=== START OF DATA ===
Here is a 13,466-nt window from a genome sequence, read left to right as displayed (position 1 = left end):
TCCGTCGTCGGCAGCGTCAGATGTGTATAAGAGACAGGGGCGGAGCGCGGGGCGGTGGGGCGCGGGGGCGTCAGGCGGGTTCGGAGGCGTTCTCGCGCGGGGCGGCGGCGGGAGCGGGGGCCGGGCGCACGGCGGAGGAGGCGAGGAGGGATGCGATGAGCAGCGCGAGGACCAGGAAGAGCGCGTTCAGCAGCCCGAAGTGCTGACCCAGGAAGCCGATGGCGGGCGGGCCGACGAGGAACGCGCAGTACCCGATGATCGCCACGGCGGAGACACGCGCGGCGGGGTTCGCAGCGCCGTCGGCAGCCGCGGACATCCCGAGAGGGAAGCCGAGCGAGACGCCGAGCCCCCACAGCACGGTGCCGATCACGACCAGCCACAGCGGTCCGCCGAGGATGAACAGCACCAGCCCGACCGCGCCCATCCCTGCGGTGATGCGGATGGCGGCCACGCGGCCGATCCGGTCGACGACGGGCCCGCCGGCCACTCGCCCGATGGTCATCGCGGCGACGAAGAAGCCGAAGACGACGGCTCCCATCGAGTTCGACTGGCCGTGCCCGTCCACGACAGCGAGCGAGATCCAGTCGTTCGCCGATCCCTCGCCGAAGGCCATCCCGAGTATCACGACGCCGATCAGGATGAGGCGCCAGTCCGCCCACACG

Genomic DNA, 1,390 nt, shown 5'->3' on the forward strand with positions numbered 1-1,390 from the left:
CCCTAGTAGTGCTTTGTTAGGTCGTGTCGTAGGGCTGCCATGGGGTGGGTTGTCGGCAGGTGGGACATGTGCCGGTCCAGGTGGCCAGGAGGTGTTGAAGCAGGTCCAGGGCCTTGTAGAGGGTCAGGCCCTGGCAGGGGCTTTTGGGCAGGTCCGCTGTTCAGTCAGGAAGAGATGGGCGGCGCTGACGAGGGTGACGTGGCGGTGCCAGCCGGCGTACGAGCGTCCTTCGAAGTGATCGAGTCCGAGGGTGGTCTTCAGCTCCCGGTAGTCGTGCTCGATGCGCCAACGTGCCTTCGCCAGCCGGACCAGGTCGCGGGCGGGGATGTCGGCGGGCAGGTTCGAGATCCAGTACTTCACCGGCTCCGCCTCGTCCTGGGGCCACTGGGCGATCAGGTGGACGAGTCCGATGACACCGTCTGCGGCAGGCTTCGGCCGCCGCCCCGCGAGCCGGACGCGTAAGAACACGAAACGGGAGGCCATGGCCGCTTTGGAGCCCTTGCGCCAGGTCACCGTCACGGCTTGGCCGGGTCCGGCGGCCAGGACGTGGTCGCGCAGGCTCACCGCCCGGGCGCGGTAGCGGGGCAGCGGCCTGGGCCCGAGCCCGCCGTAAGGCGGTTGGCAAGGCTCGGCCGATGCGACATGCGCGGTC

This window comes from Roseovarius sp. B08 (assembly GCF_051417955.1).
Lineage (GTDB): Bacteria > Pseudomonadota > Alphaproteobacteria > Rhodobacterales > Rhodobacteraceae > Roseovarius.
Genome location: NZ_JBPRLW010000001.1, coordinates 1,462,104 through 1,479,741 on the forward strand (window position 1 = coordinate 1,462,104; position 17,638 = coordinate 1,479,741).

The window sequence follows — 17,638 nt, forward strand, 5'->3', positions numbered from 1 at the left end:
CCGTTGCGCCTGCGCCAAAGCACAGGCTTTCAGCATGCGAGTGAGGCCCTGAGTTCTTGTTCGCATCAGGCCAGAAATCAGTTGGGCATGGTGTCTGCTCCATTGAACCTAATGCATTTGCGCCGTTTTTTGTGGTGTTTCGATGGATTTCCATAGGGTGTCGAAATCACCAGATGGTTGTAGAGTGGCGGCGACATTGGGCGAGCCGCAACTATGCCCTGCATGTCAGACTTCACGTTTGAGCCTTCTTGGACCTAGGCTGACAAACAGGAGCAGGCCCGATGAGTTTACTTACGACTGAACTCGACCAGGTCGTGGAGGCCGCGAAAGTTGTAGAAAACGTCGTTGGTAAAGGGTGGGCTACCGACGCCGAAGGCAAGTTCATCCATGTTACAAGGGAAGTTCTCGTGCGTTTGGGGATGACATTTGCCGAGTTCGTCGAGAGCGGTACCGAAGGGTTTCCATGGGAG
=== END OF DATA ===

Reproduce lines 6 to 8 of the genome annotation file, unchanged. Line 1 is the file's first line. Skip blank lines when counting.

Lineage (GTDB): Bacteria > Pseudomonadota > Alphaproteobacteria > Rhodobacterales > Rhodobacteraceae > Roseovarius.
Genome location: NZ_JBPRLW010000001.1, coordinates 1,462,104 through 1,479,741 on the forward strand (window position 1 = coordinate 1,462,104; position 17,638 = coordinate 1,479,741).

The window sequence follows — 17,638 nt, forward strand, 5'->3', positions numbered from 1 at the left end: